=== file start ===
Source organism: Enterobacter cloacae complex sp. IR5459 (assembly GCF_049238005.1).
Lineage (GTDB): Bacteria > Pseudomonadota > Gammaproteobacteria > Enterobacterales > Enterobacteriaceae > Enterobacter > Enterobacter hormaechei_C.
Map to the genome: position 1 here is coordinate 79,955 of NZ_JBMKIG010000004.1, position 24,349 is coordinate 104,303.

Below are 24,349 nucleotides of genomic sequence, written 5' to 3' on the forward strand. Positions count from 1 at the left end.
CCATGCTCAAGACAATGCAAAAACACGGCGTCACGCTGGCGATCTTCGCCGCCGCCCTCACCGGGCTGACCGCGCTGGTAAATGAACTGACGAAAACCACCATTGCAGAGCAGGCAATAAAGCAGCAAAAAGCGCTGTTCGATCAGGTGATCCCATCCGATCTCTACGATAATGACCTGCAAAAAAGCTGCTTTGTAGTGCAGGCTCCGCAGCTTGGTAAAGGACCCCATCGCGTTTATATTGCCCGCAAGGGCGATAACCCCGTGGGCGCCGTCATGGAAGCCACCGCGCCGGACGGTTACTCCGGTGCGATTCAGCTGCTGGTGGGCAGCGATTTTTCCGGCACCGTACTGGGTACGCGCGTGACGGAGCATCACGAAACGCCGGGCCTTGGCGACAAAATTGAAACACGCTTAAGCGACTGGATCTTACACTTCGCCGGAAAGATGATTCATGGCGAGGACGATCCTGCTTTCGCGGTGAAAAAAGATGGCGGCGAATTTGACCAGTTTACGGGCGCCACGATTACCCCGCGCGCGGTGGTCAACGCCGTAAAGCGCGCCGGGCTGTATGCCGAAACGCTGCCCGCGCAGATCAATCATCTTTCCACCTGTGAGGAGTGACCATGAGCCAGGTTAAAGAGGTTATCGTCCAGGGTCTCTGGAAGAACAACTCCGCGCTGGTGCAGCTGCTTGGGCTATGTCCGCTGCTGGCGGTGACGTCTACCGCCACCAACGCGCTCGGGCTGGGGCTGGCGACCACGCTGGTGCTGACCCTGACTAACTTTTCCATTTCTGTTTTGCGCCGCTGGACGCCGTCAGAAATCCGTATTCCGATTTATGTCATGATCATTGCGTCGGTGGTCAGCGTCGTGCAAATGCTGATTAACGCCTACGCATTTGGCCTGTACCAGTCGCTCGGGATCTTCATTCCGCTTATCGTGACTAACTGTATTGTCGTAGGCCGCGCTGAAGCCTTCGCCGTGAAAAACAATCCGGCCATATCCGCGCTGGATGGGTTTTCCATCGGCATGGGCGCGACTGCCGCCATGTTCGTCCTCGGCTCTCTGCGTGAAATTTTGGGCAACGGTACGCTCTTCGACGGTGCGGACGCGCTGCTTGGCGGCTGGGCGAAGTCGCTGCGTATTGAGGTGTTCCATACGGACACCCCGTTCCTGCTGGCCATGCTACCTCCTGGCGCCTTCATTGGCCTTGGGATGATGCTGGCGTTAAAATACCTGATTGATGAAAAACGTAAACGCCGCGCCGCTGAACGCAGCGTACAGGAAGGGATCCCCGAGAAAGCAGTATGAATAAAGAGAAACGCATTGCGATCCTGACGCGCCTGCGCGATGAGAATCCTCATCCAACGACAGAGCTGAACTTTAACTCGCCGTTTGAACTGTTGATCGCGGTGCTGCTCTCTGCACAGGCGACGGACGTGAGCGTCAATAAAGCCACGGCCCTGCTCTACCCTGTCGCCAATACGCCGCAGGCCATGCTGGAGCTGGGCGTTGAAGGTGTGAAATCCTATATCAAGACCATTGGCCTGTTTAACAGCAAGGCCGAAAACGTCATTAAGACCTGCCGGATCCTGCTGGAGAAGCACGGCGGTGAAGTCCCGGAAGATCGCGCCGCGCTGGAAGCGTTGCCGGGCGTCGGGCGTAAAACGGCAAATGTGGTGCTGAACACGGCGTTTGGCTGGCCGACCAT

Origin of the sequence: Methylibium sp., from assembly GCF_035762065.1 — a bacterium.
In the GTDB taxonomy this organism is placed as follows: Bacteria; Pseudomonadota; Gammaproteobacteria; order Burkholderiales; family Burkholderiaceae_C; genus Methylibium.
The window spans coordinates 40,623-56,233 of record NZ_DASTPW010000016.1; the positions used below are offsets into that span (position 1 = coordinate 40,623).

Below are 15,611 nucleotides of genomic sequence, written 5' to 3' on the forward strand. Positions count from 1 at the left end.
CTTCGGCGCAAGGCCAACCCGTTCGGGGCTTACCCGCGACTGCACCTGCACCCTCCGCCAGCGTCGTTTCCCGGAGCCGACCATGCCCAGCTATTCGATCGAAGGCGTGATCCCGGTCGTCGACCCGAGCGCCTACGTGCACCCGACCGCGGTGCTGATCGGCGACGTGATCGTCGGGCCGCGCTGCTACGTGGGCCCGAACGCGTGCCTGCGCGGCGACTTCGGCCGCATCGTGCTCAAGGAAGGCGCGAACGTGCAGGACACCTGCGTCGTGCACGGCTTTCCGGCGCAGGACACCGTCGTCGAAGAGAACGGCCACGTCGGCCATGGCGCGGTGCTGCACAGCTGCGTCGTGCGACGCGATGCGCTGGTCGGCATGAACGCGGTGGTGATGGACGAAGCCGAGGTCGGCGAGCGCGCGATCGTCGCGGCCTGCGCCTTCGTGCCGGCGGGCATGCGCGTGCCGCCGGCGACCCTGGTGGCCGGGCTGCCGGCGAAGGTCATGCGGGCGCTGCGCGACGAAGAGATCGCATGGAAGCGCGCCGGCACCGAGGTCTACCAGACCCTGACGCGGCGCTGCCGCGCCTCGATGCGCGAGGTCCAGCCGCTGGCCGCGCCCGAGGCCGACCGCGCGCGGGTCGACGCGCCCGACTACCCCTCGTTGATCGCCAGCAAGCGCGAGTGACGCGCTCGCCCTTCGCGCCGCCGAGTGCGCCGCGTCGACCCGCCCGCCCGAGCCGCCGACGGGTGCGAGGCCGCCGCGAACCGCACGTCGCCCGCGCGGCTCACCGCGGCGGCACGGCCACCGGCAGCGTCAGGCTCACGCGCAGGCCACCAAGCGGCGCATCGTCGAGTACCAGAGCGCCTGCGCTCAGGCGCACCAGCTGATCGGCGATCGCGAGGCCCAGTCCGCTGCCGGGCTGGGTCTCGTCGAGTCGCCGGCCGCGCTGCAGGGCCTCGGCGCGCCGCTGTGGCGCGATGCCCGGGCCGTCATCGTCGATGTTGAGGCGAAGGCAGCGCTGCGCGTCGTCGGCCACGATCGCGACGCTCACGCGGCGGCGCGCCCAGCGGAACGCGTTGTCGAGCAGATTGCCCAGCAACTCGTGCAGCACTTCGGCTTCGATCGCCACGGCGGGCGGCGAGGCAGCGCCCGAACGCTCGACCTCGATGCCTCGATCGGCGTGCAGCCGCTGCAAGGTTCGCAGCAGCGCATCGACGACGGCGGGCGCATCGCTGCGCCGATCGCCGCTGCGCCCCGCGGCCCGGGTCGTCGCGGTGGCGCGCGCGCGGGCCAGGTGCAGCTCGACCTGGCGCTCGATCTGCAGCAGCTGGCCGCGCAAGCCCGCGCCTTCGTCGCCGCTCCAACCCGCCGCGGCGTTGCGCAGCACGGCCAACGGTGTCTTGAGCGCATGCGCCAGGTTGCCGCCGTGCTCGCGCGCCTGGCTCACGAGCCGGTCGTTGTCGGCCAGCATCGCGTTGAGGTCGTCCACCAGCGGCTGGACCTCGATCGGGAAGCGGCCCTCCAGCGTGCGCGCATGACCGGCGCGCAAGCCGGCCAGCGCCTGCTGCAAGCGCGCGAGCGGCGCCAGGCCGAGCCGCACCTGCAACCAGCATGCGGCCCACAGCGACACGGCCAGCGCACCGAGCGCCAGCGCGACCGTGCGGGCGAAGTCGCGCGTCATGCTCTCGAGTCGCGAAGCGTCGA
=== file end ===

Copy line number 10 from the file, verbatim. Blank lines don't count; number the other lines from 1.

CTTCGGCGCAAGGCCAACCCGTTCGGGGCTTACCCGCGACTGCACCTGCACCCTCCGCCAGCGTCGTTTCCCGGAGCCGACCATGCCCAGCTATTCGATCGAAGGCGTGATCCCGGTCGTCGACCCGAGCGCCTACGTGCACCCGACCGCGGTGCTGATCGGCGACGTGATCGTCGGGCCGCGCTGCTACGTGGGCCCGAACGCGTGCCTGCGCGGCGACTTCGGCCGCATCGTGCTCAAGGAAGGCGCGAACGTGCAGGACACCTGCGTCGTGCACGGCTTTCCGGCGCAGGACACCGTCGTCGAAGAGAACGGCCACGTCGGCCATGGCGCGGTGCTGCACAGCTGCGTCGTGCGACGCGATGCGCTGGTCGGCATGAACGCGGTGGTGATGGACGAAGCCGAGGTCGGCGAGCGCGCGATCGTCGCGGCCTGCGCCTTCGTGCCGGCGGGCATGCGCGTGCCGCCGGCGACCCTGGTGGCCGGGCTGCCGGCGAAGGTCATGCGGGCGCTGCGCGACGAAGAGATCGCATGGAAGCGCGCCGGCACCGAGGTCTACCAGACCCTGACGCGGCGCTGCCGCGCCTCGATGCGCGAGGTCCAGCCGCTGGCCGCGCCCGAGGCCGACCGCGCGCGGGTCGACGCGCCCGACTACCCCTCGTTGATCGCCAGCAAGCGCGAGTGACGCGCTCGCCCTTCGCGCCGCCGAGTGCGCCGCGTCGACCCGCCCGCCCGAGCCGCCGACGGGTGCGAGGCCGCCGCGAACCGCACGTCGCCCGCGCGGCTCACCGCGGCGGCACGGCCACCGGCAGCGTCAGGCTCACGCGCAGGCCACCAAGCGGCGCATCGTCGAGTACCAGAGCGCCTGCGCTCAGGCGCACCAGCTGATCGGCGATCGCGAGGCCCAGTCCGCTGCCGGGCTGGGTCTCGTCGAGTCGCCGGCCGCGCTGCAGGGCCTCGGCGCGCCGCTGTGGCGCGATGCCCGGGCCGTCATCGTCGATGTTGAGGCGAAGGCAGCGCTGCGCGTCGTCGGCCACGATCGCGACGCTCACGCGGCGGCGCGCCCAGCGGAACGCGTTGTCGAGCAGATTGCCCAGCAACTCGTGCAGCACTTCGGCTTCGATCGCCACGGCGGGCGGCGAGGCAGCGCCCGAACGCTCGACCTCGATGCCTCGATCGGCGTGCAGCCGCTGCAAGGTTCGCAGCAGCGCATCGACGACGGCGGGCGCATCGCTGCGCCGATCGCCGCTGCGCCCCGCGGCCCGGGTCGTCGCGGTGGCGCGCGCGCGGGCCAGGTGCAGCTCGACCTGGCGCTCGATCTGCAGCAGCTGGCCGCGCAAGCCCGCGCCTTCGTCGCCGCTCCAACCCGCCGCGGCGTTGCGCAGCACGGCCAACGGTGTCTTGAGCGCATGCGCCAGGTTGCCGCCGTGCTCGCGCGCCTGGCTCACGAGCCGGTCGTTGTCGGCCAGCATCGCGTTGAGGTCGTCCACCAGCGGCTGGACCTCGATCGGGAAGCGGCCCTCCAGCGTGCGCGCATGACCGGCGCGCAAGCCGGCCAGCGCCTGCTGCAAGCGCGCGAGCGGCGCCAGGCCGAGCCGCACCTGCAACCAGCATGCGGCCCACAGCGACACGGCCAGCGCACCGAGCGCCAGCGCGACCGTGCGGGCGAAGTCGCGCGTCATGCTCTCGAGTCGCGAAGCGTCGA